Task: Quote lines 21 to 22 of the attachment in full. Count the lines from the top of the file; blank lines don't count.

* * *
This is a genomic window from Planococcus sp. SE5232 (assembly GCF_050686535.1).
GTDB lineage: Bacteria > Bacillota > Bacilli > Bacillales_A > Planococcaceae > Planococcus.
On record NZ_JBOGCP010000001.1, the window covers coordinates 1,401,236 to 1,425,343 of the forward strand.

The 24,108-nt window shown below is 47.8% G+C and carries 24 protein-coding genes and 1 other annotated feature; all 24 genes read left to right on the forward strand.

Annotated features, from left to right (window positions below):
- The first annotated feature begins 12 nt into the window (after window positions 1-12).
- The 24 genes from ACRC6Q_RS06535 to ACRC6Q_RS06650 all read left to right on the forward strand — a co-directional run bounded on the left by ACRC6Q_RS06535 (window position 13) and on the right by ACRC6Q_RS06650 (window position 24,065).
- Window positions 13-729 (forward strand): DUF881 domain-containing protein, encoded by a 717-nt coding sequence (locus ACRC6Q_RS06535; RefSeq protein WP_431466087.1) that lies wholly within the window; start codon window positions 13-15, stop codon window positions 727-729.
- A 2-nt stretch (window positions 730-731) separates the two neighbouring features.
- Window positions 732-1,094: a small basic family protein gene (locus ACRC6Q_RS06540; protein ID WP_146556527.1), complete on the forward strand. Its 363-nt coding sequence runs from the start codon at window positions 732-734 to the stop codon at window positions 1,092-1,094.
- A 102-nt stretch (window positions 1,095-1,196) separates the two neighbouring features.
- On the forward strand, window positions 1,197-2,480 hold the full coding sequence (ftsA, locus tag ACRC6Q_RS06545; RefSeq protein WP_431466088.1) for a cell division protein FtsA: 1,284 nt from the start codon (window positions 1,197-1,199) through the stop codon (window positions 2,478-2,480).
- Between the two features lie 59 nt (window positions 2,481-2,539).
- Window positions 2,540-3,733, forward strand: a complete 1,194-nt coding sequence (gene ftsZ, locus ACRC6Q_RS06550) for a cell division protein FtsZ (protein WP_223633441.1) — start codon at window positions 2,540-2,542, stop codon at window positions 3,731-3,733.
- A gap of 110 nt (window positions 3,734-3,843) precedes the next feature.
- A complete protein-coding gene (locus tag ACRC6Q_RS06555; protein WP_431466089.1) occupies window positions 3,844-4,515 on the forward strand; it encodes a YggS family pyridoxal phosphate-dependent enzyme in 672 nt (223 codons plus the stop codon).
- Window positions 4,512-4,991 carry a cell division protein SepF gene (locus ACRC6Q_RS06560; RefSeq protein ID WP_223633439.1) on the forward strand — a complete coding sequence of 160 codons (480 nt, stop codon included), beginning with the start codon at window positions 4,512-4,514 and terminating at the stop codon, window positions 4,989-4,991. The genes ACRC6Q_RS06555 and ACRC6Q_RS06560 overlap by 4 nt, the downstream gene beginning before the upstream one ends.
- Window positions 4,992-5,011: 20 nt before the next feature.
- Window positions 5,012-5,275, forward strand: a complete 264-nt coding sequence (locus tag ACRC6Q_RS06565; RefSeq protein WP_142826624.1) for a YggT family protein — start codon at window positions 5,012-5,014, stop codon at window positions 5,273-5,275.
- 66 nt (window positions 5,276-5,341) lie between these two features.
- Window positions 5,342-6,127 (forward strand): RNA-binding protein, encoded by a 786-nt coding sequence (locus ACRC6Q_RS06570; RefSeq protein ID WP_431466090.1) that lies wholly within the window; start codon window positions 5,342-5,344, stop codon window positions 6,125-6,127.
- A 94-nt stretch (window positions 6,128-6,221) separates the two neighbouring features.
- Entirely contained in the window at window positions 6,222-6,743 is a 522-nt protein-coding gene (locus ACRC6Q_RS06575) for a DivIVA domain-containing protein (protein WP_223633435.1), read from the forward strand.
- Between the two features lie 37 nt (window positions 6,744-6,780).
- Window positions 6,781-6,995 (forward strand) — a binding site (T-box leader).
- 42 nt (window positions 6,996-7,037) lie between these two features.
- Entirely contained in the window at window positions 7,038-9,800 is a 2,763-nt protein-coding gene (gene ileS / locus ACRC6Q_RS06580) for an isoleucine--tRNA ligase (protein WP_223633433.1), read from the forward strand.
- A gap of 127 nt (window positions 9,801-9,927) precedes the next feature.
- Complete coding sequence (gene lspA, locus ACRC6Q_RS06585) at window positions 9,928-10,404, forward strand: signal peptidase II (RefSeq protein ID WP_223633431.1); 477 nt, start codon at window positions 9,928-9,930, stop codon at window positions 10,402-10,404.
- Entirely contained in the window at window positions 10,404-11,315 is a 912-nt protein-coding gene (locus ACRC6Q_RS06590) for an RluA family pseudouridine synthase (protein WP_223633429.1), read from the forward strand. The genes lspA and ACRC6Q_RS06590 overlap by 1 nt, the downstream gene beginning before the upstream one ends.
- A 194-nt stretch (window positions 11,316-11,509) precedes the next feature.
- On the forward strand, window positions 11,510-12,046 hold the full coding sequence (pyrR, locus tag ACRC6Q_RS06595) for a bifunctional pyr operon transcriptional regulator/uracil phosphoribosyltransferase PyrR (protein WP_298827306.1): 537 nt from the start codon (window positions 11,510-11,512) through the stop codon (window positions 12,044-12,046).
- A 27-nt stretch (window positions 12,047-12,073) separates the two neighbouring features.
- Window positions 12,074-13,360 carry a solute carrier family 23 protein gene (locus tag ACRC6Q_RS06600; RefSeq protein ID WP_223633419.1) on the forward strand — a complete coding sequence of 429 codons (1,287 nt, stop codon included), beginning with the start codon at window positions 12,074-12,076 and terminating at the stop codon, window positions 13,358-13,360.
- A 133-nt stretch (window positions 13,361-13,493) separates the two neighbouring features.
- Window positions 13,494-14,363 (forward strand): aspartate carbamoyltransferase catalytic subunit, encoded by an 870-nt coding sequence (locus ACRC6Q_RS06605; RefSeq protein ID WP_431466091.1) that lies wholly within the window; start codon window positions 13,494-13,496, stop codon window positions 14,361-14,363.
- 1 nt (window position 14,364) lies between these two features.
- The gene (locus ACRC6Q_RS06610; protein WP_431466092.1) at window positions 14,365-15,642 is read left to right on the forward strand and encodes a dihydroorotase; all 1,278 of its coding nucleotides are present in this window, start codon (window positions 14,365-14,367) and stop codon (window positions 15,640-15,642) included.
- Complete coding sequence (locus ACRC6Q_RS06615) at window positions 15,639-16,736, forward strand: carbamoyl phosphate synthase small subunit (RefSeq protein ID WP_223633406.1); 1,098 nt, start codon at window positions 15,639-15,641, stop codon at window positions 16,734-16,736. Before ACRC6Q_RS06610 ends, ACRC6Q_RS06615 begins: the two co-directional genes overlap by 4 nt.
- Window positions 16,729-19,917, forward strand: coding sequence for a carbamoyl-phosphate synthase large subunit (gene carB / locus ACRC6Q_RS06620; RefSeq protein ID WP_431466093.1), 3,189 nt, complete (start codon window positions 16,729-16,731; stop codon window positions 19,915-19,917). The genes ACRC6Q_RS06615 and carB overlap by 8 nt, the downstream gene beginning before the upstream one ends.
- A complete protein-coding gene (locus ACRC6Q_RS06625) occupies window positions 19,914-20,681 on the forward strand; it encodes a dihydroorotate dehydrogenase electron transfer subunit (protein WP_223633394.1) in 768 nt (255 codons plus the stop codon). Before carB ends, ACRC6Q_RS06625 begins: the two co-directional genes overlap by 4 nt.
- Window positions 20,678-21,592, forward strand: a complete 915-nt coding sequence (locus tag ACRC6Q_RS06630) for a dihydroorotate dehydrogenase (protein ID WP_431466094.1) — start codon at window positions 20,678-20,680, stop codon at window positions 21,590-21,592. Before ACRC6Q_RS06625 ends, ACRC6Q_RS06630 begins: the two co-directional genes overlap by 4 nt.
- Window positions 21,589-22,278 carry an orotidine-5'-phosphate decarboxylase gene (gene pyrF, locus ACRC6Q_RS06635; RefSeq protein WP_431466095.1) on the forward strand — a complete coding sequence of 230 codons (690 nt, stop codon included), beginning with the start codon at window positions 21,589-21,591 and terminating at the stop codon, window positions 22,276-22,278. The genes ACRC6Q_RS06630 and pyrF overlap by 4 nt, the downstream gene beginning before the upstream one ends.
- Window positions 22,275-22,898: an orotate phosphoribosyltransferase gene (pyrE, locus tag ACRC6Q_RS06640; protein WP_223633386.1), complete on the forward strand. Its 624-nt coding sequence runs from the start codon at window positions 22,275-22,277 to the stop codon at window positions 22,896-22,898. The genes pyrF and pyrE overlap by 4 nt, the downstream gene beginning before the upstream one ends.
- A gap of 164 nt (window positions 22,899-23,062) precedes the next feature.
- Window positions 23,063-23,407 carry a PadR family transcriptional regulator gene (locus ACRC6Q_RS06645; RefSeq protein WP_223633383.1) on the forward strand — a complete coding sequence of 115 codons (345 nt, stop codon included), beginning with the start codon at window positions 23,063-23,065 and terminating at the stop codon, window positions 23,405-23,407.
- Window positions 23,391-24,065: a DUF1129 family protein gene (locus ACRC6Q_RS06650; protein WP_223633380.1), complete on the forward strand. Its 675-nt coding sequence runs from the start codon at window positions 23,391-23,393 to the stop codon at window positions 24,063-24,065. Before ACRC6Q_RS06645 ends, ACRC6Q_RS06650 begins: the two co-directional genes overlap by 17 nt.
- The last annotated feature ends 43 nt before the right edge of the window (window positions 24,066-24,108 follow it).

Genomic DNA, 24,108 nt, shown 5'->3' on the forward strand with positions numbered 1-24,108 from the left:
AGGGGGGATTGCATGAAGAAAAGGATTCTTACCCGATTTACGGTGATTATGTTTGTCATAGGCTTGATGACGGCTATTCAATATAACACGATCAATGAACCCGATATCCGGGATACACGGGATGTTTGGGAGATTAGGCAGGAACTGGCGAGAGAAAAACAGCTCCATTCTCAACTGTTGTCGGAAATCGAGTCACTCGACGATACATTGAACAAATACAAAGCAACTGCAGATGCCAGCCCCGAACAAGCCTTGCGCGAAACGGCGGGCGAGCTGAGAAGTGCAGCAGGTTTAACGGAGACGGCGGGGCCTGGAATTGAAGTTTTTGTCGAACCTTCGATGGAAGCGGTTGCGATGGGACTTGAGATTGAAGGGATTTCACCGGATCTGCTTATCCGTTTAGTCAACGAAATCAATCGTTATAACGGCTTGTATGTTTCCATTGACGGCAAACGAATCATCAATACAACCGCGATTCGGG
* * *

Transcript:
- Window positions 5,342-6,127 (forward strand): RNA-binding protein, encoded by a 786-nt coding sequence (locus ACRC6Q_RS06570; RefSeq protein ID WP_431466090.1) that lies wholly within the window; start codon window positions 5,342-5,344, stop codon window positions 6,125-6,127.
- A 94-nt stretch (window positions 6,128-6,221) separates the two neighbouring features.